This is a special honor, a bond between two young men who clearly liked each other, between a commanding officer and the soldier he chooses to honor. It is not related to the army, no special rank, no note in his army record, just a gesture that each commanding officer apparently makes to one soldier under his command. It will never appear on Elie’s army record or resume, but it is something that Elie will likely never forget. The other amazing part of the ceremony, like the pin exchange, is another Israeli tradition that goes beyond the “rules” or planning of the army. The army regulates the giving of the pins (not the commander’s choice to single out a soldier and give him his personal pin), the speeches, the music, the marching, the salutes.
The ceremony begins and ends with army precision. The raising of the flag at the beginning, the singing of the national anthem at the end. It is all planned and staged, rehearsed and controlled. What they don’t “control” is the emotion, the love between the soldiers. They don’t “regulate” the hugs, the slaps on the back, the warmth, the touching among the soldiers before and after the ceremony. The army does not tell the commanders to not only walk among their soldiers, but to be one of them, to love them, to care for them, to share with them their highs and lows.
During the past several months, Yedidyah lost his father and now, three times a day, stands with his soldiers and says the Kaddish, the mourner’s prayer. Before the ceremony began, Yedidyah and the soldiers stood quietly to the side and recited the afternoon prayers. This too, the army does not regulate. They have no control over the smiles, the feelings of success and the sense that these boys have become friends and brothers.
In some ways, this may be something unusual in an army, any army, which requires discipline and rule. In the Israeli army, there is discipline and rules aplenty, but there is also a sense of a greater good here. They defend their family, their land, not on some distant shores and not against some unknown enemy. Each day, they stand between us and those who would harm us, and they know this. These boys, these young men, have spent the last 8 months together. They have traveled a long road and have an even longer road yet ahead of them. There were approximately 200 soldiers participating in the ceremony. This weekend, they all go home to be with their families. Starting next week, some will go into regular units, others to special courses. The commanding officers will move on as well. I don’t know where Yedidyah will go, but Or is heading south to take over training the next Commanders Course, so, at least for the next 2 weeks, Elie will be with him still.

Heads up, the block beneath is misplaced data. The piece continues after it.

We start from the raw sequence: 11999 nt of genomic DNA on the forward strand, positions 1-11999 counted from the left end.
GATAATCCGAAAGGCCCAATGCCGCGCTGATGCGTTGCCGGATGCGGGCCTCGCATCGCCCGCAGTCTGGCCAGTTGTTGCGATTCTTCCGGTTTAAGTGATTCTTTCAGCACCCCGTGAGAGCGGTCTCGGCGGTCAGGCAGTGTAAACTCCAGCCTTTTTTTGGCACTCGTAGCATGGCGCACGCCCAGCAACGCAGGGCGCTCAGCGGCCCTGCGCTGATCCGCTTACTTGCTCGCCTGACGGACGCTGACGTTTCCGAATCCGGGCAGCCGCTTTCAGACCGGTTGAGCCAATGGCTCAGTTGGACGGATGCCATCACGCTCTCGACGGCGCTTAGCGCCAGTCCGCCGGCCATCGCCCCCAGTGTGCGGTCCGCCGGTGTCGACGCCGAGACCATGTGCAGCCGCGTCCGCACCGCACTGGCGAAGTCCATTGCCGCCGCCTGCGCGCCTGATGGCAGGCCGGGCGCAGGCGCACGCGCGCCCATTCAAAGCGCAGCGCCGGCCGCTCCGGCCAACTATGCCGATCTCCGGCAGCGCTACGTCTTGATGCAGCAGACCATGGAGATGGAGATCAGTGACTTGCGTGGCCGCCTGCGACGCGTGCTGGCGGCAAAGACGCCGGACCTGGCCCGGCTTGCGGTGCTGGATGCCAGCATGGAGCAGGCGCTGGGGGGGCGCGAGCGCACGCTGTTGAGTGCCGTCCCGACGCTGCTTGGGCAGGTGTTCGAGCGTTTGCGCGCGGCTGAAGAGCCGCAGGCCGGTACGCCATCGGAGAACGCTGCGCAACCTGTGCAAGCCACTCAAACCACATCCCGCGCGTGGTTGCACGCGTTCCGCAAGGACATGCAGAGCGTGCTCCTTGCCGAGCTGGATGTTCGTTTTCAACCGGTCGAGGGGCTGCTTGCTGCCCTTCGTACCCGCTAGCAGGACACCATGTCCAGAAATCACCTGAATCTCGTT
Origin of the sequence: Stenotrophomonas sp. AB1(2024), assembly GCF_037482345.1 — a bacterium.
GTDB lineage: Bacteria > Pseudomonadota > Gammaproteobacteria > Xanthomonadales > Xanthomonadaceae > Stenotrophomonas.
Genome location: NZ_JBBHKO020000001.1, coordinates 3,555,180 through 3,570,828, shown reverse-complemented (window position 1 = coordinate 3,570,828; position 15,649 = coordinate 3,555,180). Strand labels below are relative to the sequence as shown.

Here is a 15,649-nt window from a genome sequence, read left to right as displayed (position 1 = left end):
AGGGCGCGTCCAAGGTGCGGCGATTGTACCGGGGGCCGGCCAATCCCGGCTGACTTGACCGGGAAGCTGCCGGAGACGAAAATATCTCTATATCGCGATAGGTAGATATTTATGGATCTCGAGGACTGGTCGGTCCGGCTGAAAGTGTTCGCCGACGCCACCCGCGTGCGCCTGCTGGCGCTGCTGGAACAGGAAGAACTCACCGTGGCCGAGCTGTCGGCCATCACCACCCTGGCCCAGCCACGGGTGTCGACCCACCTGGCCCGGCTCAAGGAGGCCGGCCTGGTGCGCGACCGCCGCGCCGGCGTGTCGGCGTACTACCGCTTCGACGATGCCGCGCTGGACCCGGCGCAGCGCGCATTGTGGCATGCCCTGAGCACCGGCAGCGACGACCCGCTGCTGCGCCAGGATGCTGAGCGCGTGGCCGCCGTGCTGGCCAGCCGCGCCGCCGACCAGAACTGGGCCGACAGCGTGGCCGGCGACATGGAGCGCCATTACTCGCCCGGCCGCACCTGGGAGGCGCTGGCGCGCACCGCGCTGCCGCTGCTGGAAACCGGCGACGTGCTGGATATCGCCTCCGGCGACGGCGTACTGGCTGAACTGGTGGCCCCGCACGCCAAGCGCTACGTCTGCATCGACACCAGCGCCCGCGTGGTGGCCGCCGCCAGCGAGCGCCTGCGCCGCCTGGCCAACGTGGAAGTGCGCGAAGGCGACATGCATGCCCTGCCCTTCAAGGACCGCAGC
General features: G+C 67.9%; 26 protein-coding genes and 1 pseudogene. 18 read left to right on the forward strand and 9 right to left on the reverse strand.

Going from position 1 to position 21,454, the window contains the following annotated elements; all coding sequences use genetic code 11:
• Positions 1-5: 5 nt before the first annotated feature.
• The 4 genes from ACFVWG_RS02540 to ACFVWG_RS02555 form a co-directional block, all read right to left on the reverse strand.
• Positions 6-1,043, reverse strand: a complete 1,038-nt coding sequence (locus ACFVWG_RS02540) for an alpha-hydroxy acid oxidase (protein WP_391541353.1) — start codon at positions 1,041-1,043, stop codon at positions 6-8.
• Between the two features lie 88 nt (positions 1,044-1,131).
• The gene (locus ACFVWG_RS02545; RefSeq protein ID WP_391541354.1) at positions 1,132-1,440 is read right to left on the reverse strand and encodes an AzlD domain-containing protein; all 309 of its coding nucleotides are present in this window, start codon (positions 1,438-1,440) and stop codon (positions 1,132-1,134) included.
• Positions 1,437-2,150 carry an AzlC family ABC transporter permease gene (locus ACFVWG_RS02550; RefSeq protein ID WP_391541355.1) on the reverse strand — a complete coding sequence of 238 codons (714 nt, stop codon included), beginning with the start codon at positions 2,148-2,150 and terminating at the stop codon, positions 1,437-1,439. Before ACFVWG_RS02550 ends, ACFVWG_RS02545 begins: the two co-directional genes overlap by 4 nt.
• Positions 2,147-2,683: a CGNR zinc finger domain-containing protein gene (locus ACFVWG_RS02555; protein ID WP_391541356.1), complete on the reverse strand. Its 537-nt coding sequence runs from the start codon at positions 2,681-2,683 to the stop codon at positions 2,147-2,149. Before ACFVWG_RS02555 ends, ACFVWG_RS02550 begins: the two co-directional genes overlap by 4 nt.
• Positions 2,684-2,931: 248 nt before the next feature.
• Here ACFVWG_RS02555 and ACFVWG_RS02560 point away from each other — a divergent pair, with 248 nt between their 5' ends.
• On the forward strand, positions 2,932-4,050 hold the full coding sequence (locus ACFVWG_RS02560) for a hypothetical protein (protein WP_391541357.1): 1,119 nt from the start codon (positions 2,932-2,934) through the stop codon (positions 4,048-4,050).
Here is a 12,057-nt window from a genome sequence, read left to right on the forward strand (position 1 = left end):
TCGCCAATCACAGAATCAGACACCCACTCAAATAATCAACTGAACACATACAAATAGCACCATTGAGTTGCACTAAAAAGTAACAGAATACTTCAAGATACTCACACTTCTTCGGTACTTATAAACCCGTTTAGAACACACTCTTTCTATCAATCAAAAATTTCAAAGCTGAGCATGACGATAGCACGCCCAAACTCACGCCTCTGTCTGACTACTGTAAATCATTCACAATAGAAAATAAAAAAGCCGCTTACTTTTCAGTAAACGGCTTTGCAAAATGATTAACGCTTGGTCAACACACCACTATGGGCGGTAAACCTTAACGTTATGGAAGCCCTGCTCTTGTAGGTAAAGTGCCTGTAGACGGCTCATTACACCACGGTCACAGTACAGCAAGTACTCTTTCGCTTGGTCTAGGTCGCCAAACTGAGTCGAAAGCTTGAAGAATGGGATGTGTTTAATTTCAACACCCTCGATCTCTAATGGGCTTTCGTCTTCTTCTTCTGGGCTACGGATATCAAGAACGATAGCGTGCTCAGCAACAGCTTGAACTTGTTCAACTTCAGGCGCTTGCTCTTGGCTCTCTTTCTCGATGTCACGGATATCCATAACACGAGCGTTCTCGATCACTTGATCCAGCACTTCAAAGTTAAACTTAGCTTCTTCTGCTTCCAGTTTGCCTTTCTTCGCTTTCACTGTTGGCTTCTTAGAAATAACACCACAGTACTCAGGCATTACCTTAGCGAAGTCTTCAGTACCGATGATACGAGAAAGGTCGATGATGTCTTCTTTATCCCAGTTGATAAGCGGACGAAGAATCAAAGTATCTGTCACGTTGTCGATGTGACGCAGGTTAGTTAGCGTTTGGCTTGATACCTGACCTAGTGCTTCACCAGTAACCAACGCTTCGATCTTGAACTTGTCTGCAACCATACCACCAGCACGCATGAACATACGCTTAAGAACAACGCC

Elie was happy to come home, to sleep in his own bed, to have that one extra day (he only has to return on Monday). But come Monday morning, he will get up early and head south to start another adventure, another road through his army service. He might choose to be a commander; he might choose to return north and hold out for the Course Hovshim – but whatever he chooses, he goes among brothers and friends and for a mother, there is no better knowledge to have, no greater feeling of pride and honor, than watching your son’s commanding officer hug him, exchange his personal pin for your son’s, and finally, watch the smile fill your son’s face.
Eight months after Elie entered the army, I see he is among brothers even when he is away from his family and I know that a circle is being completed. I worried about Elie before he went into the army. I knew that the army would care for him physically but I worried about who would love him, who would be his family and care for him beyond the rules and disciplines and once again this past week I saw the answer before my eyes. There is much truth in the concept of “brothers in arms” and on Thursday we joined Elie’s brothers, his two brothers by birth and dozens of his brothers in service, celebrate the receiving and exchanging of pins.